More and more ERISA-covered benefit plans (especially defined benefit pension plans) are becoming interested in alternative investments, including hedge funds, and assets under management in the hedge fund industry are growing. The U.S. Department of Labor (DOL) recently reported that the total amount of assets held by private pension plans increased to about $5.5 trillion by the end of the plans’ 2009 plan years (including about $2.2 trillion held by defined benefit pension plans). Private Pension Plan Bulletin, DOL, Employee Benefits Security Administration (2011). (The DOL’s numbers do not include the amount of assets in public pension plans and individual retirement accounts.) And a recent survey conducted by Credit Suisse found that assets under management in hedge funds globally are on track to reach $2.13 trillion by the end of 2012. Given these numbers and trends, hedge fund managers are increasingly likely to consider marketing their funds to benefit plans as investment opportunities. However, if ERISA-covered benefit plans (and certain other tax-exempt retirement vehicles) own 25% or more of any class of equity interest in a hedge fund, an undivided portion of all of the underlying assets of the hedge fund becomes “plan assets” subject to ERISA, and the manager of the hedge fund becomes a fiduciary under ERISA to the ERISA-covered benefit plan investors. See “How Can Hedge Fund Managers Accept ERISA Money Above the 25 Percent Threshold While Avoiding ERISA’s More Onerous Prohibited Transaction Provisions? (Part One of Three)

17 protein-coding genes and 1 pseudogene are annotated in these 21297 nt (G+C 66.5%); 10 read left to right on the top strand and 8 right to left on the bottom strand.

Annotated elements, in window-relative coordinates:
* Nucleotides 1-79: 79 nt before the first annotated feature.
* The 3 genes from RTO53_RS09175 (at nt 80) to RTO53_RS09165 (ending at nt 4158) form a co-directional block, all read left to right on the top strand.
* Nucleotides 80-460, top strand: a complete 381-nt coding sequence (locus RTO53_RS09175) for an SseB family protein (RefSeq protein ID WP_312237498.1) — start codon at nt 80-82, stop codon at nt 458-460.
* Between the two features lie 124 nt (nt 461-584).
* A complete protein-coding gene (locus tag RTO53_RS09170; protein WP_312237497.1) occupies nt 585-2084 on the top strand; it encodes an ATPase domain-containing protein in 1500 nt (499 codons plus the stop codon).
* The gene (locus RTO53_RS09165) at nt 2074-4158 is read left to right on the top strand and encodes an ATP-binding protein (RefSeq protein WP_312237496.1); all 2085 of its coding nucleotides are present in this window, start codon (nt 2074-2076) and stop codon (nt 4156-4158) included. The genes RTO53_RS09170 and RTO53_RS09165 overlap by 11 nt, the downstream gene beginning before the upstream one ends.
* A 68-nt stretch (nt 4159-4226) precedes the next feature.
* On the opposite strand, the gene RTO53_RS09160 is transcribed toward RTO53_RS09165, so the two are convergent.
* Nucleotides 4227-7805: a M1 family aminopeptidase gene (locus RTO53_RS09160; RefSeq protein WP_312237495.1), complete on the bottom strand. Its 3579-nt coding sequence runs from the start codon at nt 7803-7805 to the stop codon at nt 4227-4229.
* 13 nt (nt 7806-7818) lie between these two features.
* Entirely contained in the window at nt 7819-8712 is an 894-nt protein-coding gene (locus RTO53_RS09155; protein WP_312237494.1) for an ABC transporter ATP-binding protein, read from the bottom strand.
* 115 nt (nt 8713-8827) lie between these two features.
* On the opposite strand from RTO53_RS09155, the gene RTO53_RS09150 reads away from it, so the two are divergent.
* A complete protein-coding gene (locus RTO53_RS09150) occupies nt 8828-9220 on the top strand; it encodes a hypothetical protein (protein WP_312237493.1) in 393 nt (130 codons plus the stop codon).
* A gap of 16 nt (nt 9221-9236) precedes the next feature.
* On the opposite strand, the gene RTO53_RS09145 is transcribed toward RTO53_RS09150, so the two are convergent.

,” Hedge Fund Law Report, Vol. 3, No. 19 (May 14, 2010). This raises a number of issues for such a “covered” hedge fund manager. One of those issues that will arise this year for the first time is a final rule released by the DOL on February 2, 2012 under ERISA §408(b)(2) regarding fee disclosures by service providers to ERISA plans. In a guest article, Fred Reish, Bruce Ashton and Gary Ammon, all Partners in the Employee Benefits & Executive Compensation Group at Drinker Biddle & Reath LLP, analyze, with respect to the final rule under ERISA §408(b)(2): covered plans; covered service providers; covered services; disclosure requirements; the effective date for compliance; the definition of compensation for purposes of the rule; how to handle changes in information or status; disclosure errors; and related topics. This article is relevant to hedge fund managers that have ERISA investors or are considering marketing to such investors.